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Annie Miller and Betsy Somerville Purpura

2011 Tennis Hall of Fame Inductees

Miller _ Sommerville - 2011 Hall of Fame

  ANNIE MILLER, 2011 Non-Player Recipient
This year’s Tennis Hall of Fame Non-Player recipient, Annie Miller is a highly reputable and renowned sports writer in Hawaii for over 30 years.  As Hawaii’s first female sports writer, Annie has been a primary voice in not only reporting but shaping Hawaii’s athletics.

Originally from northern California, Annie played basketball, softball, volleyball and tennis.  Annie was introduced to tennis through her dad who grew up playing on public courts and drove to play in tournaments all over California.  Annie and her dad played and watched tennis together and it was his passion that garnered her life-long love of the game.
Annie was a two-time league doubles champion in high school and played softball in college.  Her fondness for sports spilled on to paper and as a high school and college sports editor, Annie set precedent to her enduring career as a journalist.  She graduated 1980 from San Francisco State with BA in Journalism and BS in Physical Education. She was interviewed and hired by The Honolulu Advertiser over the phone while studying for finals.  She moved to Hawaii two months later. 

Annie was the first female sportswriter in Hawaii and started covering tennis soon after her move when friend and fellow Honolulu Advertiser photographer Greg Yamamoto played doubles against her sports editor and his wife. After a significant and gracious win over her editor, Annie was asked to report on tennis, to complement Rock Rothrock's weekly columns. 

Soon after, Annie’s main beats began to include volleyball, golf, and several Olympic sports.  She quickly established herself in Hawaii’s sports community.  She took the time to get to know the players, coaches and people that made tennis and other sports thrive in Hawaii.  

Annie’s articles have always been more than simply reporting the scores and giving a play-by-play.  Her knowledge and passion for sports like tennis, coupled with her sincere compassion to tell the story, can be felt in every one of her stories.  Annie’s writing gave Hawaii’s tennis scene a significant place in a sports culture that was dominated with headlines and scores of football, baseball and basketball.  Most importantly, her stories brought Hawaii’s tennis to life by showcasing the unique people and stories that make this sport so special to all of us.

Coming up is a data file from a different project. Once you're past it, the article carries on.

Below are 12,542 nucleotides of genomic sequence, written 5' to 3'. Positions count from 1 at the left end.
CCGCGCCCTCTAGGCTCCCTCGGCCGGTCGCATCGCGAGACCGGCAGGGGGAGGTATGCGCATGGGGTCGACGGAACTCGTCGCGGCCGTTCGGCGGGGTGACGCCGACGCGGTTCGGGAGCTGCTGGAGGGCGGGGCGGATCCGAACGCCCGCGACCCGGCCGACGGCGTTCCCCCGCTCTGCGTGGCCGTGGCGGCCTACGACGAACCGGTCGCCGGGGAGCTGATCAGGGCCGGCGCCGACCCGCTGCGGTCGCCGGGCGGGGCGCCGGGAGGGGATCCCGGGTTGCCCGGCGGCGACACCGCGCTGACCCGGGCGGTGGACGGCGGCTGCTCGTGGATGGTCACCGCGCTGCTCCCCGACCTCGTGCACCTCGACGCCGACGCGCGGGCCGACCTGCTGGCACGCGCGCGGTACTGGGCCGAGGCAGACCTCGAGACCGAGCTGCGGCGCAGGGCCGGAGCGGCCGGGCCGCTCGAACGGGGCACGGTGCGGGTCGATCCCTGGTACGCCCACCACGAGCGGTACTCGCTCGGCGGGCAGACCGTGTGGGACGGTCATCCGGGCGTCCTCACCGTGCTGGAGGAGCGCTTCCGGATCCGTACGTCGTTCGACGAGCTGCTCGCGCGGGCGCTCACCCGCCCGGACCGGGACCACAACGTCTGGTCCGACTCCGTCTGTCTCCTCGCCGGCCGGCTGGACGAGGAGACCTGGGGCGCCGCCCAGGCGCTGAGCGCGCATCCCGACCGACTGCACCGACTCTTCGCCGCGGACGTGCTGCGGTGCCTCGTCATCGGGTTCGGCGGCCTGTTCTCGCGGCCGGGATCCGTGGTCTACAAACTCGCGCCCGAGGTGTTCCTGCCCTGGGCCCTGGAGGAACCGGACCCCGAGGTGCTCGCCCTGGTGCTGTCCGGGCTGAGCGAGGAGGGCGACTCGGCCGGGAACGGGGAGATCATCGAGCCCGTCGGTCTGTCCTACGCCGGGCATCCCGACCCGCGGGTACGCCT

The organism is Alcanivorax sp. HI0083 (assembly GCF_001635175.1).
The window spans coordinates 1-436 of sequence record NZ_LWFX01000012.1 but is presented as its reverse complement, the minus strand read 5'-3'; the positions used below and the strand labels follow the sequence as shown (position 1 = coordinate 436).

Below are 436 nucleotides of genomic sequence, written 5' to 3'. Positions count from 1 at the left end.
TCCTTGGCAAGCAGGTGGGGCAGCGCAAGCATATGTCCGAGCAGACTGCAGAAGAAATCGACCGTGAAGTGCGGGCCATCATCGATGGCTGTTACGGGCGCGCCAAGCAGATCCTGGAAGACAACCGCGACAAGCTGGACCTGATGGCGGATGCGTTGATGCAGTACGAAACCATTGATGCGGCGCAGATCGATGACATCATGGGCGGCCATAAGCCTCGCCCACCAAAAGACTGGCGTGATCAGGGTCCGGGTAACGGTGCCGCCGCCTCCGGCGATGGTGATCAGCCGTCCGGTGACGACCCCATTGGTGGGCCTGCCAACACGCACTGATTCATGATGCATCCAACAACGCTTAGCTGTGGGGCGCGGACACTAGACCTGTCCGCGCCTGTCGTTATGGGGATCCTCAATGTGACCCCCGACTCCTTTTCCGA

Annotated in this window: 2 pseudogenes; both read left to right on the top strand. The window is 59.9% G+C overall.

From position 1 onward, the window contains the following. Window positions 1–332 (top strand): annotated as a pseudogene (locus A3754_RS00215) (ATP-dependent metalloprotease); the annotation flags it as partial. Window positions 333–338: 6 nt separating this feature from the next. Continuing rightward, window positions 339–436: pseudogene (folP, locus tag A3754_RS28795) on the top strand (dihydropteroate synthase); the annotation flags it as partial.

BETSY SOMERVILLE PURPURA – 2011 Player Recipient 

This year’s Tennis Hall of Fame Player recipient, Betsy Somerville Purpura, is one of the most accomplished female tennis players in Hawaii.  She is the youngest of the of the tennis renowned Somerville family and an exemplary sportswoman both on and off the court.

Growing up on Maui, Hawaii and Oahu, Betsy was a highly-accomplished and top-ranked junior, collegiate and adult player at the sectional, national, and international levels.  She was the:
- No.1 ranked junior player in Hawaii in the 10 through 18 age groups
- No.1 ranked Women's Open player in Hawaii while still a junior player
- three-time Hawaii high school state champion
- nationally-ranked junior in the 12s through the 18s and
- a gold medalist at the 1986 Olympic Festival in girls doubles

In college, Betsy’s game blossomed.  She was the No. 1 singles and doubles player for University of Arizona and qualified for the NCAA singles and doubles championships all four years.  She received All-American honors in 1988, won the ITA doubles championship and reached a No. 1 NCAA Division I doubles ranking that same year.
Professionally, Betsy played on the Women’s Tennis Association tour for two years and achieved a singles rank in the 400s and a doubles rank of 129.  She competed in the doubles main draw of every Grand Slam event with partners from all over the world.

Besty is the bearer of five Gold Balls, three Silver Balls, and one Bronze Ball.  She won her first Silver Ball at age 11 at the USTA Girls 12s National Hardcourt Doubles.  Her most recent win was a Gold Ball at the 2006 USTA National Super Senior Mother-Daughter Grass Court Championships.  Overall, betsy earned three Gold & two Silver balls in Mother-Daughter Doubles National events with fellow Hall of Famer, Harriet Somerville.

One of Besty’s career highlights was at the 2003 Women's 35 Grass Court Championship where she won a Gold Ball in doubles with doubles partner, Laura Glitz and a Bronze Ball in singles.

Accomplishments such as these are a reflection of Besty’s tenacious nature and passion on the court.  It is her down-to-earth and humble demeanor is what makes her world-class champion off the court.   


WEB NEWS - 2011 Hall of Fame